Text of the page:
Responding to Frank Turek’s Defense of Andy Stanley (White) from Alpha & Omega Ministries

I don’t have a normal commitment to share episodes of The Dividing Line, here or on social media. If I did, it would be all I share, because of the sheer amount of content Dr. White puts out. That said, in this video at about the 16:25 mark, James White offers what I think is a standard Reformed view of the role and purpose of the local church. There are many in our day who advocate for a view that says that church meetings ought to primarily be for unbelievers. Are they? Give it a listen..



Senior Thesis

This series breaks up my senior thesis Pragmatic Churches and Pastoral Ministry Students into smaller, easy-to-read articles.

Pragmatic Churches and Pastoral Ministry Students

Part One: Pragmatism and the Church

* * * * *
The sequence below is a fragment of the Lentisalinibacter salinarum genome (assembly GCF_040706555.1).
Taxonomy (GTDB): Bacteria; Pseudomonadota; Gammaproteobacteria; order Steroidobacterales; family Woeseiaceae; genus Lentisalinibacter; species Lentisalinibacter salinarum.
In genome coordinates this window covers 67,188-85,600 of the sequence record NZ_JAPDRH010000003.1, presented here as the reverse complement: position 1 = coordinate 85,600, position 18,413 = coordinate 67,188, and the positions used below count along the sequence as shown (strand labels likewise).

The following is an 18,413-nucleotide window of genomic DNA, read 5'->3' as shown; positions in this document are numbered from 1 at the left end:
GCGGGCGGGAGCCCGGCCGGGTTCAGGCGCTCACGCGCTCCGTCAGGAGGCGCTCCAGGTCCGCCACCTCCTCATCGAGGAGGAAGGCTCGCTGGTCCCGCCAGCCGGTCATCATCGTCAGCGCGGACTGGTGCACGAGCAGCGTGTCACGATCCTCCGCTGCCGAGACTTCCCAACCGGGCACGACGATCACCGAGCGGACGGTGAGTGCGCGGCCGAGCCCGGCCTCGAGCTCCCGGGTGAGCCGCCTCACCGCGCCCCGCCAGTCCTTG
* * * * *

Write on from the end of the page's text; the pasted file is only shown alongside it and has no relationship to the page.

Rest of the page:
Part Two: The Church and the Pastoral Ministry Student

Pragmatic Churches and Pastoral Ministry Students, Conclusion

For context, be sure and read the first nine articles listed here.

The evangelical church in the West may have lost its mind, but there is no reason to believe that it is a permanent loss. Pragmatism has certainly gotten a foothold in the church for now. However, there is hope. If the church once again begins to take seriously its role in the life of the pastoral ministry student, the next generation of leaders might just prove to be the generation that restores the Christian mind to the church in the West. This upward cycle, however, must start somewhere. These articles have contended that the place where such a revolution must begin is in the life of the local church. The church has been complacent for far too long. It is time that the world sees what she can do when she begins to shed this plague of pragmatism.

Pragmatic Churches and Pastoral Ministry Students, The Duties of the Elders

For context, be sure and read the first eight articles listed here.